Simulation and the Reality Gap: Moments in a Prehistory of Synthetic Data

James Steinhoff, Sam Hind

Research output: Working paperPreprint


Synthetic data is cast by its proponents as the cure for nearly all problems associated with machine learning, from labour costs to privacy and bias. However, in generating synthetic data a fundamental technical issue is encountered: the “reality gap” or when machine learning models trained on synthetic data fail when deployed on conventional data. In the context of contemporary machine learning the reality gap is often described in terms of great novelty, as a phenomenon without historic comparison. This paper challenges the supposition that the reality gap is novel by articulating a “prehistory” of synthetic data in the development of simulation technologies. Simulation is one of primary methods for synthesizing data. This prehistory illustrates how the reality gap has plagued physicists, computer scientists, and engineers since even before the birth of modern computing. We examine three episodes, representative of three regimes of simulation: a) a statistical regime exemplified by the Monte Carlo method, b) a discrete-event regime exemplified by United Steel’s General Simulation Program and c) a visual-interactive regime, exemplified by Fortran-based graphical simulations. In all these episodes, data are presupposed to set up a simulation such that it can avoid the necessity of data collection. We suggest that as the ambitions of contemporary synthetic data producers increase, the data that will be required to get simulations going, or to close the reality gap, is likely to increase in quantity, detail, and granularity.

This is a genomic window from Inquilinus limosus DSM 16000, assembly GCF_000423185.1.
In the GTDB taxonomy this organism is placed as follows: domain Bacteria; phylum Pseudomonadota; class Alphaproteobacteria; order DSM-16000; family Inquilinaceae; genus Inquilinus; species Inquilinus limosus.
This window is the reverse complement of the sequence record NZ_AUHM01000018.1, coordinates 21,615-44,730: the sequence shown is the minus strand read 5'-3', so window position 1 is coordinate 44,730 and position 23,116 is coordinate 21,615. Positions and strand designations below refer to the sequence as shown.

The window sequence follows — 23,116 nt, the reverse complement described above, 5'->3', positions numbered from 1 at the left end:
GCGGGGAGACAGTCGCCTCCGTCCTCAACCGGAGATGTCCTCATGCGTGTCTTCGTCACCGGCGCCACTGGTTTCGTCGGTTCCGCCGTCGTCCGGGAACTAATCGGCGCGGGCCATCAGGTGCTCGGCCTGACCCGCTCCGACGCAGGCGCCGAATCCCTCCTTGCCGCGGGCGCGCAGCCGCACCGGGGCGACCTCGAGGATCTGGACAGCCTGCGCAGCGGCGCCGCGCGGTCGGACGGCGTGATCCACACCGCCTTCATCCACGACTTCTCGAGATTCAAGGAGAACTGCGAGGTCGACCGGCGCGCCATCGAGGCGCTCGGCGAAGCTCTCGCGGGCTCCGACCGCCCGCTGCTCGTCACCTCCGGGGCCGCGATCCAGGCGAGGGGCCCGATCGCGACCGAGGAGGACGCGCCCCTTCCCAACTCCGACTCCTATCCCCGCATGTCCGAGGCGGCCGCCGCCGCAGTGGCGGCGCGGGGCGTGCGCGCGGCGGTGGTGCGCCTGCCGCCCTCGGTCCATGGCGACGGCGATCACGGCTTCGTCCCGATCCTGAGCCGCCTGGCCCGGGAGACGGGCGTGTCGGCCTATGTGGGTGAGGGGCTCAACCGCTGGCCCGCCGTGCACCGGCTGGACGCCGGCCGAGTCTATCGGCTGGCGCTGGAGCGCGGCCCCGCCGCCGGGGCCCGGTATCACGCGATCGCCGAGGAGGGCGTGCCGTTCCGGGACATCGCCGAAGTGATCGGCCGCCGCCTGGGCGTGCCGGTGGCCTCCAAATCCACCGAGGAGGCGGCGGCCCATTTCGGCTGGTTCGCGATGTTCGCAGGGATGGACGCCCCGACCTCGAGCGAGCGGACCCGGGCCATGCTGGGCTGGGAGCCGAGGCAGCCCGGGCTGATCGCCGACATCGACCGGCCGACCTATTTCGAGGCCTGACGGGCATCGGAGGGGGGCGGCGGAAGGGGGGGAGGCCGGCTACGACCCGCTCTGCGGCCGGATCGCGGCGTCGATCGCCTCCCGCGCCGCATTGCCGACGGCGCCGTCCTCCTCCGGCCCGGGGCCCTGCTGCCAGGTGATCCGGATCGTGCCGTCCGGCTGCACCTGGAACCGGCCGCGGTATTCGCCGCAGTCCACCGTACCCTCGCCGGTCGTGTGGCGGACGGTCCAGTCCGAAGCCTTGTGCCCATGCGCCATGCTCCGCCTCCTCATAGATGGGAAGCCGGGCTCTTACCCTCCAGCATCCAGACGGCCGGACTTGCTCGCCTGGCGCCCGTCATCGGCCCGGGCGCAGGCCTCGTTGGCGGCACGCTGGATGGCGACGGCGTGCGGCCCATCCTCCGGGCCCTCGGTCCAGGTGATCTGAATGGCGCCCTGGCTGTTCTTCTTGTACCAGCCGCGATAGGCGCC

Original languageEnglish
Number of pages24
Publication statusSubmitted - 21 Mar 2024


  • synthetic data
  • simulation
  • machine learning
  • reality gap
  • generalizability
  • model


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